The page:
controlling the power of said electrical arc in response to said error signal for tending to reduce said deviation of said attitude.
6. A method according to claim 5, wherein said step of controlling the power includes the step of controlling the power of said electrical arc between a plurality of nonzero values.
7. A method according to claim 6, wherein said step of controlling the power of said electrical arc between a plurality of nonzero values includes the steps of:
sensing the arc current to produce a current-representative signal;
generating a power reference signal representative of the desired arc power;
dividing said power reference signal by said current-representative signal, to produce an arc-current drive signal;
controlling said arc in a feedback manner in response to said arc-current drive signal; and
changing said power reference signal in response to said error signal.
8. A method according to claim 5, wherein said step of operating the chemical portion includes the step of directing said propellant flow for north-south stationkeeping.
9. A method according to claim 5, comprising the further step of operating at least a second arcjet thruster in conjunction with said first mentioned arcjet thruster.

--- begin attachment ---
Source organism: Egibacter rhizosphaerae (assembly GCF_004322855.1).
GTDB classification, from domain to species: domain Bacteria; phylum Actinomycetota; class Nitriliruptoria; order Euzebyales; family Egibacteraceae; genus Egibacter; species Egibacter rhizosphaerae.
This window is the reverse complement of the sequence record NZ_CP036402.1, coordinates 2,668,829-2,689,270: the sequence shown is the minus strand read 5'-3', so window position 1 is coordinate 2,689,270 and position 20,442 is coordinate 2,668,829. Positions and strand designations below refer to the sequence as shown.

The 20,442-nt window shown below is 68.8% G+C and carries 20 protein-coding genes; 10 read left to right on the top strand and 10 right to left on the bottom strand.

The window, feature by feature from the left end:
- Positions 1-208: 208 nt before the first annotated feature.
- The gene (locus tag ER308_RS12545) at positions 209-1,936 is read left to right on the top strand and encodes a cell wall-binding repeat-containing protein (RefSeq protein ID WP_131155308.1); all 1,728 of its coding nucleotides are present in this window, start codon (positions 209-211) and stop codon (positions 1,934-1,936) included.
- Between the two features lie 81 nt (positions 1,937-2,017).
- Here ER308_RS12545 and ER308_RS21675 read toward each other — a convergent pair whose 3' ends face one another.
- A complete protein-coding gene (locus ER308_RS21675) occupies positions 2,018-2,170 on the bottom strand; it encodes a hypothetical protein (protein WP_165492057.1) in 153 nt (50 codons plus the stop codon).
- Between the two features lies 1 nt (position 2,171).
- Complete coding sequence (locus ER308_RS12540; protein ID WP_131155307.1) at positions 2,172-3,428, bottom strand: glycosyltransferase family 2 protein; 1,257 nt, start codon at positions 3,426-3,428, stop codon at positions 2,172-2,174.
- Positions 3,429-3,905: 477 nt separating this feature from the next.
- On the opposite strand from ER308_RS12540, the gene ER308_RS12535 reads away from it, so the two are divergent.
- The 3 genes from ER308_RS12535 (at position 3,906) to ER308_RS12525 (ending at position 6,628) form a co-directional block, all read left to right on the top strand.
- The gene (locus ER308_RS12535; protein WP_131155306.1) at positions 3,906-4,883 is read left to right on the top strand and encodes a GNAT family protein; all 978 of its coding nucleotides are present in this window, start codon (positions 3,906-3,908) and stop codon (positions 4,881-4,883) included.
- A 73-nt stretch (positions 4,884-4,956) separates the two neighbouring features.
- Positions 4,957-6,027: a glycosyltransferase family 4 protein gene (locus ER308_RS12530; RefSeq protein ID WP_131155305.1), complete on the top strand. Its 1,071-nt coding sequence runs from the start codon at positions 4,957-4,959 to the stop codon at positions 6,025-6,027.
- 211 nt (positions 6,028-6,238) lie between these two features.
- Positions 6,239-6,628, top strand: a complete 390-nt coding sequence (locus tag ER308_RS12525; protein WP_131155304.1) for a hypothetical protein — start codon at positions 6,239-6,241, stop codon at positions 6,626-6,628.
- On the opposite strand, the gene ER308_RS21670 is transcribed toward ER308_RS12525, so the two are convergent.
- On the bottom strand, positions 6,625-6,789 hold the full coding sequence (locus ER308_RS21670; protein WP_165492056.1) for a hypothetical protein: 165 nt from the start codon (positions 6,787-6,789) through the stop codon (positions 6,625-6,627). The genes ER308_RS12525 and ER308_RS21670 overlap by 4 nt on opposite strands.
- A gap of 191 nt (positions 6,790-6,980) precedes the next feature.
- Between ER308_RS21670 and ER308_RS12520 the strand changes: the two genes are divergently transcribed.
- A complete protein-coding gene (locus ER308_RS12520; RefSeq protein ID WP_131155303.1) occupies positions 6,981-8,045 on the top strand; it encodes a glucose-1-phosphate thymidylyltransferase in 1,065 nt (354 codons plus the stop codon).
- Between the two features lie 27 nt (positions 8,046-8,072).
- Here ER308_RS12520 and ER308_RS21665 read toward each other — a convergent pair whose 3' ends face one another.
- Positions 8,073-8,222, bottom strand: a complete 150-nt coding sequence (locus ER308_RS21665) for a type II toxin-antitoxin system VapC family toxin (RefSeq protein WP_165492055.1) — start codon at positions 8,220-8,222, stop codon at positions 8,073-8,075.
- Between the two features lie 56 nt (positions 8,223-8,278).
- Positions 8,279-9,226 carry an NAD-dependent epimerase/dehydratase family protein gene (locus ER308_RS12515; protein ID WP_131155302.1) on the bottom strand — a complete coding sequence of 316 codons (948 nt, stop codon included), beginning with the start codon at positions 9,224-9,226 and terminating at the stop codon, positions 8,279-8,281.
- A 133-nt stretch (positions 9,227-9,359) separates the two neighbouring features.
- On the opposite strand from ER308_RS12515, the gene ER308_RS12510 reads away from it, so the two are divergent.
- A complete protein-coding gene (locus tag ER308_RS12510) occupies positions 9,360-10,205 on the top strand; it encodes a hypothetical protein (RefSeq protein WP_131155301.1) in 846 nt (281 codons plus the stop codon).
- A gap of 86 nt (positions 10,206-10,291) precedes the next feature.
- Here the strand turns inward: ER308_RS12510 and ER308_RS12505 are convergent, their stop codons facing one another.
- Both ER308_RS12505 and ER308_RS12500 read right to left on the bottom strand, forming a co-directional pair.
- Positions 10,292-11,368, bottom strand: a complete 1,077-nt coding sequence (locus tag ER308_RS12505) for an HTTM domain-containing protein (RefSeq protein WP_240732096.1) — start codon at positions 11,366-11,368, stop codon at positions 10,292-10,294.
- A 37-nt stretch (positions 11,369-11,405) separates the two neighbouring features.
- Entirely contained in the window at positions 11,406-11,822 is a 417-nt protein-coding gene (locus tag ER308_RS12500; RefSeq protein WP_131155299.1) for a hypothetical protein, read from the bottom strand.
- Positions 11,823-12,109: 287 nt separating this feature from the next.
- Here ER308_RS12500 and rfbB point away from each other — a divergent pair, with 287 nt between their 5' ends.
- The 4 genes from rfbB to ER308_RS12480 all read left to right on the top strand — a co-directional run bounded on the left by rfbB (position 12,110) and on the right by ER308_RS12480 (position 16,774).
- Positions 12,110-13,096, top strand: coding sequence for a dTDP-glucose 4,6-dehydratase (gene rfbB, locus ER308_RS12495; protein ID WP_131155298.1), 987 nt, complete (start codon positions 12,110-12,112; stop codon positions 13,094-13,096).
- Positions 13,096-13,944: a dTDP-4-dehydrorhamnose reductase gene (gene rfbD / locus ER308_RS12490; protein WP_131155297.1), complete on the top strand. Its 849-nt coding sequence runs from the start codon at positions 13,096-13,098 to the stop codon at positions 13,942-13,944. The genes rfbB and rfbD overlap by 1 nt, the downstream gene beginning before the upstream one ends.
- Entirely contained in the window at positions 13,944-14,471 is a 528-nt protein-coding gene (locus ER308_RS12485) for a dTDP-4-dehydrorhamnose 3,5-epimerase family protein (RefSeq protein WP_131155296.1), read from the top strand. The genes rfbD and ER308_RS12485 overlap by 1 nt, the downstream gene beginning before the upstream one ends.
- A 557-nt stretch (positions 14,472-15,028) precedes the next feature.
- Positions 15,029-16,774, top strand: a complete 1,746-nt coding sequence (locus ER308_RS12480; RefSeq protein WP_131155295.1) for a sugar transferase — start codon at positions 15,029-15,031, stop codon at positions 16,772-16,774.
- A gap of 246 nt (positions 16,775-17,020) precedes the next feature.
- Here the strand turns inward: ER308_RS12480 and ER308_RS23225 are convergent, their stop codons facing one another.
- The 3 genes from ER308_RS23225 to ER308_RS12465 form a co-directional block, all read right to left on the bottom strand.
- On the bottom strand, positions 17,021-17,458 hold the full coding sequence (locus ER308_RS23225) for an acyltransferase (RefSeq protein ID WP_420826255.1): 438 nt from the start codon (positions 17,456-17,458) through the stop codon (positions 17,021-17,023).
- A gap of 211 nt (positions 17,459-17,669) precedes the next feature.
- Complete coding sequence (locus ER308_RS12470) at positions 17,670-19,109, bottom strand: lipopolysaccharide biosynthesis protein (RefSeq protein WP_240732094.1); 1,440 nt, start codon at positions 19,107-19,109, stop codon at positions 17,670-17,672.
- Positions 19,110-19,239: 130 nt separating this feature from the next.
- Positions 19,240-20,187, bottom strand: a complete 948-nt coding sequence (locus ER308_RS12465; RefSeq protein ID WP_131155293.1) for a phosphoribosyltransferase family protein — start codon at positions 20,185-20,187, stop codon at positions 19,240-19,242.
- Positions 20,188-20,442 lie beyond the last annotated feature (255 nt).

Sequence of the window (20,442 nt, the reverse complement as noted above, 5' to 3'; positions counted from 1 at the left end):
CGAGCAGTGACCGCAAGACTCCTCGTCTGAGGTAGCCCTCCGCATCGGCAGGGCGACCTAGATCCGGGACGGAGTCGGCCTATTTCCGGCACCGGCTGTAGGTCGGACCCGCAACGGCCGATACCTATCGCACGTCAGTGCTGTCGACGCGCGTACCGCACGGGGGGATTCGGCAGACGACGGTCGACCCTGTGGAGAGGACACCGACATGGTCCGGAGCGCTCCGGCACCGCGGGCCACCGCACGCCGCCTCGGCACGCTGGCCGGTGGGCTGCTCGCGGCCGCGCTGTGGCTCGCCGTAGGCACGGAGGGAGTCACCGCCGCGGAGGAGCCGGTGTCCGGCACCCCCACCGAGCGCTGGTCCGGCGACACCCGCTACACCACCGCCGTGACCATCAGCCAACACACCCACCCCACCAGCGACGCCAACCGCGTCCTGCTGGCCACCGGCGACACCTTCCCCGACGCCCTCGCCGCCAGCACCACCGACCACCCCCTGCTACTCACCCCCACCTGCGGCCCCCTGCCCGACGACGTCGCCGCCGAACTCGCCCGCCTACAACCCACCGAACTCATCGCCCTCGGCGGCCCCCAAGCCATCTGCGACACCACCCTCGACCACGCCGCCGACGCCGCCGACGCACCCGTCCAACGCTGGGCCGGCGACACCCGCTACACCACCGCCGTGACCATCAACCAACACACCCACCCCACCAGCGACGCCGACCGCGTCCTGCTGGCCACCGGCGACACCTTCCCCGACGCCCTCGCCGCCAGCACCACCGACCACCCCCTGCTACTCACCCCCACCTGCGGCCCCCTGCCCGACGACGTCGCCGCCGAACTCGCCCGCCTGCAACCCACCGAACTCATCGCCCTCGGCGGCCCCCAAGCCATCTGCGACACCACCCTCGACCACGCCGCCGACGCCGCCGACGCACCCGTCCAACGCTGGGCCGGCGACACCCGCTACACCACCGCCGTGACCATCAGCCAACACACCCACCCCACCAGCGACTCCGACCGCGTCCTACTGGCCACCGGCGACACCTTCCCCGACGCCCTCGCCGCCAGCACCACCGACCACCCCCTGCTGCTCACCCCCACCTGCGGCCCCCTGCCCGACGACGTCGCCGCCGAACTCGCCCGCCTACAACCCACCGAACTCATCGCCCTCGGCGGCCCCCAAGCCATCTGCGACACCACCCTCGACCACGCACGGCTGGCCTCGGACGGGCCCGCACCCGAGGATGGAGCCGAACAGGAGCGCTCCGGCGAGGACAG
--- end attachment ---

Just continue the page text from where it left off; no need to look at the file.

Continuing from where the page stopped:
This invention relates to spacecraft velocity, attitude and stationkeeping control systems, and more particularly to spacecraft stationkeeping and attitude control by use of arcjets with variable power.
FIG. 1 is a simplified representation of a prior art spacecraft 10 in a geosynchronous orbit about Earth 12. Spacecraft 10 may be a communications satellite carrying a payload of transponders and antennas (not illustrated). As illustrated in FIG. 1, spacecraft 10 includes a body 18 associated with pitch, roll and yaw axes. In order to perform its communication or other function, spacecraft 10 must maintain its body 18 in a controlled orientation. The spacecraft may include an earth horizon sensor, illustrated as 28, and other sensors (not illustrated) for aiding in determining attitude, and may also include magnetic torquers (not illustrated) and/or reaction wheels or momentum wheels (not illustrated) to provide a measure of orientation or attitude control. A desired orientation might maintain, as illustrated, north face 20 of body 18 orthogonal to the pitch axis, east face 22 orthogonal to the roll axis, and the earth-facing side (not visible in FIG. 1) and anti-earth side 26 orthogonal to the yaw axis.
Ordinary orbital motions of the spacecraft tend to cause drift in a north-south direction away from the desired station. In the prior-art arrangement of FIG. 1, chemical thrusters designated 1, 2, 3 and 4 are located near the corners of north face 20. Other thrusters, representatively illustrated as thrusters 7 and 8 on east face 22, are also provided. Such chemical thrusters operate by expelling propellant mass heated by means of a chemical reaction. Such a chemical reaction may be based upon a bipropellant fuel-oxidizer system or upon a monopropellant-catalyst system, such as one which uses hydrazine propellant.